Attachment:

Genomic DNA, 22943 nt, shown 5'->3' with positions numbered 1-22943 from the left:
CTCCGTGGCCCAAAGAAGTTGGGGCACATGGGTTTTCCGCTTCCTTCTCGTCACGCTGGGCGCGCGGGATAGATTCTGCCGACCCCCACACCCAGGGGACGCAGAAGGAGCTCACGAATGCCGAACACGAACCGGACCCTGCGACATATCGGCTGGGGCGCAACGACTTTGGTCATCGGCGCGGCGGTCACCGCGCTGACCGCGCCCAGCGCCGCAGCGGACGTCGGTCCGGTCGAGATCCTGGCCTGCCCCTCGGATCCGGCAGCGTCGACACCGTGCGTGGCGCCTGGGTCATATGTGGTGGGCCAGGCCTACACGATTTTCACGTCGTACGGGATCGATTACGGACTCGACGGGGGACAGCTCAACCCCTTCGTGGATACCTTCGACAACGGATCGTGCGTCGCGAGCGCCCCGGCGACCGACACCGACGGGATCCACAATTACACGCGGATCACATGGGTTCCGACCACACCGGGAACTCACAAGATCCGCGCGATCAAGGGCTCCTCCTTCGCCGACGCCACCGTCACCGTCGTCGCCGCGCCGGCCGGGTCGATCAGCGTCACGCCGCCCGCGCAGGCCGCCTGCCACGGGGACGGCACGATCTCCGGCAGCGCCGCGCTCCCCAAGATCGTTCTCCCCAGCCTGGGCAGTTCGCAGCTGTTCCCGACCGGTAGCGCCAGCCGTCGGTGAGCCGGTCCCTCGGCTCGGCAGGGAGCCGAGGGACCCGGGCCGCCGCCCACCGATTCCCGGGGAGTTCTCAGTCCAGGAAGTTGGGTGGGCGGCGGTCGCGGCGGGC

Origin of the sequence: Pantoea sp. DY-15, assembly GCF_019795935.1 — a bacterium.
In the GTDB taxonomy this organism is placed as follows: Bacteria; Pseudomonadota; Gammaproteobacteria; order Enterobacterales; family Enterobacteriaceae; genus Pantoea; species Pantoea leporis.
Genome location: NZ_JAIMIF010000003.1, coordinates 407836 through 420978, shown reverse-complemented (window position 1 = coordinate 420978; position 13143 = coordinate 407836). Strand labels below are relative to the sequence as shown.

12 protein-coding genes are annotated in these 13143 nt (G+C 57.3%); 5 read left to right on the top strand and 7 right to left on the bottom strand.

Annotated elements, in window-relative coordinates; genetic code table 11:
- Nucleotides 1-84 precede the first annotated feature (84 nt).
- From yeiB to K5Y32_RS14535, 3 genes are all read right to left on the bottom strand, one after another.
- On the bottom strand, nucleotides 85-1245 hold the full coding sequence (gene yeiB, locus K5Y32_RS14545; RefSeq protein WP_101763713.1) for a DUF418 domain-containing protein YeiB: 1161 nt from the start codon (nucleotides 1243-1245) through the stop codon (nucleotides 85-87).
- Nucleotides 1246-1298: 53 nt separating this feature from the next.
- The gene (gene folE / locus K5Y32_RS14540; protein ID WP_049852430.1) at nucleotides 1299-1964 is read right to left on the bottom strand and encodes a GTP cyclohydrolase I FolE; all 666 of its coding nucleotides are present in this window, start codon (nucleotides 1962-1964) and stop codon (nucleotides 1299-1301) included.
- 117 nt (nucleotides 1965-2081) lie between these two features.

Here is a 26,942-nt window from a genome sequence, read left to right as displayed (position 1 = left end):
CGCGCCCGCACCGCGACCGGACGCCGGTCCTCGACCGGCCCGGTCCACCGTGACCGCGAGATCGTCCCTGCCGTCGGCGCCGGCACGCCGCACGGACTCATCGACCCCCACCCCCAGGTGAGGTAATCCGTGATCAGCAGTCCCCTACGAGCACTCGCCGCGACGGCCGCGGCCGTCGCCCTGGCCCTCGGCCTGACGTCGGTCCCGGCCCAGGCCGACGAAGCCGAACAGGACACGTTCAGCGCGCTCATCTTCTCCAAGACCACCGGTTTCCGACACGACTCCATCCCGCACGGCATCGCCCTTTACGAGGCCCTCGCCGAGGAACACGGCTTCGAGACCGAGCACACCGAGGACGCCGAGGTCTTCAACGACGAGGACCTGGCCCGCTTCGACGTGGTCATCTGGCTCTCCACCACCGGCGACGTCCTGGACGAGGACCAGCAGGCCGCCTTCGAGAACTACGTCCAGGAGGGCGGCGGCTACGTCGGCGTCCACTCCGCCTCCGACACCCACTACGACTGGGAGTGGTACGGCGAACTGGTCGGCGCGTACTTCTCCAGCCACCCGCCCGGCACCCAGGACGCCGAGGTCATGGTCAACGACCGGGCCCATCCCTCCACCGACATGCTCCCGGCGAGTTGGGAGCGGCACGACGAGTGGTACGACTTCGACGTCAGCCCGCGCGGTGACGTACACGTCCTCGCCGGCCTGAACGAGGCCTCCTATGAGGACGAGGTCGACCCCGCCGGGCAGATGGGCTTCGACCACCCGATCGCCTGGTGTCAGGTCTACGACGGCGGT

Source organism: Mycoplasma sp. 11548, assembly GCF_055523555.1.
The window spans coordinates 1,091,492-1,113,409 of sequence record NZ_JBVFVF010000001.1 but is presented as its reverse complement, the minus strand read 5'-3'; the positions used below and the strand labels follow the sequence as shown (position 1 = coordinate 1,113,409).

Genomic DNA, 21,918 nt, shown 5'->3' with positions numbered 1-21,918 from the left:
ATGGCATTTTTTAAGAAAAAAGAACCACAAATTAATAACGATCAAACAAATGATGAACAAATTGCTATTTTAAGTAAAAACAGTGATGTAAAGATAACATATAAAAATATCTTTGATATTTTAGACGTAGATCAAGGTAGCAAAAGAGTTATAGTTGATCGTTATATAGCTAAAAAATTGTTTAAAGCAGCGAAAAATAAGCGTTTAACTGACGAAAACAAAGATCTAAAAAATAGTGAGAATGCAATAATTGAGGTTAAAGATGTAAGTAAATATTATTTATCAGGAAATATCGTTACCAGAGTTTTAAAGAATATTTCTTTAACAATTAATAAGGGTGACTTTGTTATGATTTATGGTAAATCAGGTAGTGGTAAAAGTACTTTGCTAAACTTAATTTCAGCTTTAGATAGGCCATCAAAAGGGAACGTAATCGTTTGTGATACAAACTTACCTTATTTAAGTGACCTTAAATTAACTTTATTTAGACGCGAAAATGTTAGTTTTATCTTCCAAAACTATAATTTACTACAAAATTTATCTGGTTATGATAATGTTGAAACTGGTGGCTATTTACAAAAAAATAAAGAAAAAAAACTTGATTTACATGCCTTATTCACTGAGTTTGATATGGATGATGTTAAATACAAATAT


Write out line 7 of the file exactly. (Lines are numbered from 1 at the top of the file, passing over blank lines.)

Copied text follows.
Annotated elements, in window-relative coordinates; genetic code table 11: